Most Amazing Facts about KīLauea Volcano

Elmira | 02 - 10 - 2021
Kilauea Volcano

Hawaii is a famous volcanic hotspot and is composed of five volcanoes. One of them is Kilauea, also known as Mount Kilauea. It is the most active shield volcano in the world, situated in the southeastern part of the island of Hawaii, United States. Across millions of years, volcanic activities formed the Hawaiian archipelago at present, these volcanoes transforming into the landscape. 

Fascinating Facts about the Kilauea Volcano 

It is the perfect place to uncover the most interesting facts about Kilauea eruption history.

How Was Kilauea Formed?

Like every Hawaiian volcano, Kilauea was formed as the Pacific tectonic plate moved over the Hawaiian hotspot in the Earth’s underlying mantle. Kilauea is bound by the Ka‘ū Desert (southwest), Mauna Loa volcano (west and north), a tropical fern jungle (north-northeast), and ‘Āinahou Ranch (south). 

What Hawaiian Island Is Kilauea Volcano on?
  • A. Big Island
  • B. Long Island
  • C. Niihau
  • D. Moloka‘i

This volcano has emerged above sea level approximately 100,000 years ago. Did you know when Kilauea’s last eruption occurred? The most recent volcanic eruption occurred on December 20, 2020.

Kilauea Elevation

The volcano raises 1,247 -meter ( 4,091 ft) high, the mountain has fallen to form a caldera. 

It Is the World’s Most Active Volcano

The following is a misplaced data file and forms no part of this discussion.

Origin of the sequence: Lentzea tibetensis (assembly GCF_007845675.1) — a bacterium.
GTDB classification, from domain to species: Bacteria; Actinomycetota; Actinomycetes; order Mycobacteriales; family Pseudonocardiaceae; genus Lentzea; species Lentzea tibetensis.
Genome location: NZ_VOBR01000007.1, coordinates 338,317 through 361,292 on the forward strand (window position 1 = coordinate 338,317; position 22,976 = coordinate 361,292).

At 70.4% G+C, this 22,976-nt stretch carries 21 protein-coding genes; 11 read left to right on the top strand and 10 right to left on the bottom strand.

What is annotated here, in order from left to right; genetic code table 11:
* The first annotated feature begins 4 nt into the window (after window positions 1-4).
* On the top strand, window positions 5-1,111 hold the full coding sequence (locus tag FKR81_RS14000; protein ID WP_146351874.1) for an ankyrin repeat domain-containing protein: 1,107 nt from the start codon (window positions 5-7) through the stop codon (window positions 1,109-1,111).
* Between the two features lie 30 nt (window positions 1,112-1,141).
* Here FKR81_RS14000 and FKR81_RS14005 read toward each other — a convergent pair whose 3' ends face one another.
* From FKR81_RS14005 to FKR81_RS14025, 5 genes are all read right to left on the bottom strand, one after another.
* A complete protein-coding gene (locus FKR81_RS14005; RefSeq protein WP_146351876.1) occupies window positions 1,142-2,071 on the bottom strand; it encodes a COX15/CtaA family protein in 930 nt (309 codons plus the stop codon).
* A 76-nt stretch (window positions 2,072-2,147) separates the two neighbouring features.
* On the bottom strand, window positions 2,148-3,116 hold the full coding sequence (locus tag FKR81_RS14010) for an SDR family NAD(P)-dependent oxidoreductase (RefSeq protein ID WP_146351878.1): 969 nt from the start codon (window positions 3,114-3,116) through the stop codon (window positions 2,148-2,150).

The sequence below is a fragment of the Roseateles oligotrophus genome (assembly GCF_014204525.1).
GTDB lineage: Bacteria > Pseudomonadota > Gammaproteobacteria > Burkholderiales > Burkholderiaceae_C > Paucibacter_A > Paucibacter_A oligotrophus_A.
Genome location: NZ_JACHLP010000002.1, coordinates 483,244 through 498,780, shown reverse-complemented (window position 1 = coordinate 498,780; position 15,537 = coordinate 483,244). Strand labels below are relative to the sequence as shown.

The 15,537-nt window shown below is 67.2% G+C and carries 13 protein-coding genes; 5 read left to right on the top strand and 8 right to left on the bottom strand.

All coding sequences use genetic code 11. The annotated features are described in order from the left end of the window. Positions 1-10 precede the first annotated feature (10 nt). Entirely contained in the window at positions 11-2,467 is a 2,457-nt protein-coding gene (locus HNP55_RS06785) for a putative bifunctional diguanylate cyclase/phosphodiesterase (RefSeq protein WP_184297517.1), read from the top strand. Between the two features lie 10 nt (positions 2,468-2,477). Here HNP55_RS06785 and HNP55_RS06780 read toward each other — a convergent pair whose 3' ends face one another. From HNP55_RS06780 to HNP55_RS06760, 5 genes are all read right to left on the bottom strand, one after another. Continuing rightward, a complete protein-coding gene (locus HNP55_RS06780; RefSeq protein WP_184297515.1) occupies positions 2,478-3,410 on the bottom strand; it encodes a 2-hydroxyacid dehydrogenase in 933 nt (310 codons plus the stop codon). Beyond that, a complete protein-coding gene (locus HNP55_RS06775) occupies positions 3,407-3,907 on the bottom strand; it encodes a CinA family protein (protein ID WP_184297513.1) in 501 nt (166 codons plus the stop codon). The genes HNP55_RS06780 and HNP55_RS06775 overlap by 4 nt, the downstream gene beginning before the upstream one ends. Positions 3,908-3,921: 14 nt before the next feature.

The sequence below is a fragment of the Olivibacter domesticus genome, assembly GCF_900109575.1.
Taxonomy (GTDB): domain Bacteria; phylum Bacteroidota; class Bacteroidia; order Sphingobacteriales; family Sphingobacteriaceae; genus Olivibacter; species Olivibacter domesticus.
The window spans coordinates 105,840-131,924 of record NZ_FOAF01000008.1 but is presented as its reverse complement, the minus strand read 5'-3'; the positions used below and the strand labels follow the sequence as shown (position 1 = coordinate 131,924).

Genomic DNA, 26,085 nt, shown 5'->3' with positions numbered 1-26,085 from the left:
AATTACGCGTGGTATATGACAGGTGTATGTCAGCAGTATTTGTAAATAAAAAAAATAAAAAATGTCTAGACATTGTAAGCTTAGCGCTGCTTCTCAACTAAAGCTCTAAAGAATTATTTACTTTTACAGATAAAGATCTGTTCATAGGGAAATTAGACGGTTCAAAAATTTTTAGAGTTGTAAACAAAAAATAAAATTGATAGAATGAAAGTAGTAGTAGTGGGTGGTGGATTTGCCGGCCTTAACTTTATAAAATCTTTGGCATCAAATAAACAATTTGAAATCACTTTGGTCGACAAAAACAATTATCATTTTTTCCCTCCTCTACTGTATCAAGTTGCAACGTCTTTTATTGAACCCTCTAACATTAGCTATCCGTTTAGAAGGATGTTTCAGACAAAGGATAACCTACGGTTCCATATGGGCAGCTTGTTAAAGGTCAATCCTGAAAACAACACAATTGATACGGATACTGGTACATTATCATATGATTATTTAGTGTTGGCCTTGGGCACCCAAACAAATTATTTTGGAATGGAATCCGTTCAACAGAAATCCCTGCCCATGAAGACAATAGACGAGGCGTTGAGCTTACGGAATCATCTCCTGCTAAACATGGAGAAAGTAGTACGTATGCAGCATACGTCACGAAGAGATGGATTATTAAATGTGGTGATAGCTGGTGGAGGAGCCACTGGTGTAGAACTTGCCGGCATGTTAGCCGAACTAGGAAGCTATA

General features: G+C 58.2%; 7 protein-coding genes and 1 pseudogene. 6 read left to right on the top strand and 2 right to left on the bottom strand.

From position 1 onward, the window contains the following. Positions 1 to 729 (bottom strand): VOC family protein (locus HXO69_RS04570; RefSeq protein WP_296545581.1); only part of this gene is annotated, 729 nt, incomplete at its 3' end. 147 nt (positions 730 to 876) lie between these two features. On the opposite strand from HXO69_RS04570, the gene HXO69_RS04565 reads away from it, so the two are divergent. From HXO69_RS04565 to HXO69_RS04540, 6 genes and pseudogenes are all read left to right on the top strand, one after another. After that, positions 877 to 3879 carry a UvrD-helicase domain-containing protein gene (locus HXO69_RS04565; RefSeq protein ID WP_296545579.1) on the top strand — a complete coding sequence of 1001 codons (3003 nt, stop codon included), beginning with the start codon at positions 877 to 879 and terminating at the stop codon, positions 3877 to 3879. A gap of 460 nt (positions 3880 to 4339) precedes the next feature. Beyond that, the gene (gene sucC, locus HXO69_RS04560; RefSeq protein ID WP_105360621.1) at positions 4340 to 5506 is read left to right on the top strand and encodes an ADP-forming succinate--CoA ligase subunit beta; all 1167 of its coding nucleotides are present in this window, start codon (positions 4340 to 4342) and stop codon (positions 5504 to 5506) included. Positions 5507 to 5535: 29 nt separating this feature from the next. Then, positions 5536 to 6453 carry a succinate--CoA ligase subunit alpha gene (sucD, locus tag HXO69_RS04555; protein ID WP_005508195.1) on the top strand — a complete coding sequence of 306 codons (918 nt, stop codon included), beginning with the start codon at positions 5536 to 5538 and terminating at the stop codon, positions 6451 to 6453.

Kilauea’s longest period of inactivity was between 1934 to 1952. Other volcanoes that are competing to beat Kilauea are Eyjafjallajökull in Iceland, Sakurajima in Japan, and Mount Etna in Sicily.

Hawaii Volcanoes National Park 

Hawaii Volcanoes National Park is recognized as one of the earliest built parks in 1961. This park is famous like Crater Lake, Yellowstone, and Yosemite.

Golf Course on the Volcano

The old clubhouse is still open with a couple of rooms. Golf players visit the clubhouse to stay in overnight.

Kilauea’s Sister Volcano Is Taller Than Mount Everest

Kilauea’s sister volcano is Mauna Kea and is roughly 14,000 feet tall above sea level. From its base, the mountain is approximately 33,500 feet tall, making it a mile taller than Mount Everest and its height is 29,029 feet, as reported by the USGS.

Kilauea Has Been Exploding Continuously since 1983

According to the U.S. Geological Survey, Kilauea erupted more than 60 times, and the eruption didn’t end. It has been continuously active since 1983. On May 3, 2018, the volcano exploded for many hours after a magnitude 5.0 quake occurred on the Big Island. It is still exploding along with the East Rift Zone for more than three decades. 

Kilauea Has More Than Two Dozen Craters

This volcano is different from stereotypical volcanoes that are tall with a clear peak and have a caldera on the top. Kilauea is more like a low-elevation volcano(above sea level) and has many craters that record its history of every eruption. The Kilauea caldera is known as the main crater, and ten more craters are there in the Volcano along with its East Rift Zone.

Kilauea Is Home to a Goddess of the Volcano

According to the Hawaiian myth and culture, Pele is referred to as the goddess of fire and volcano and swallows the Big Island when she is angry. Her temper is very dangerous, and she made her home in the Halema’uma’u crater. The exact name is Pelehonuamea. “She who shapes the sacred land.”

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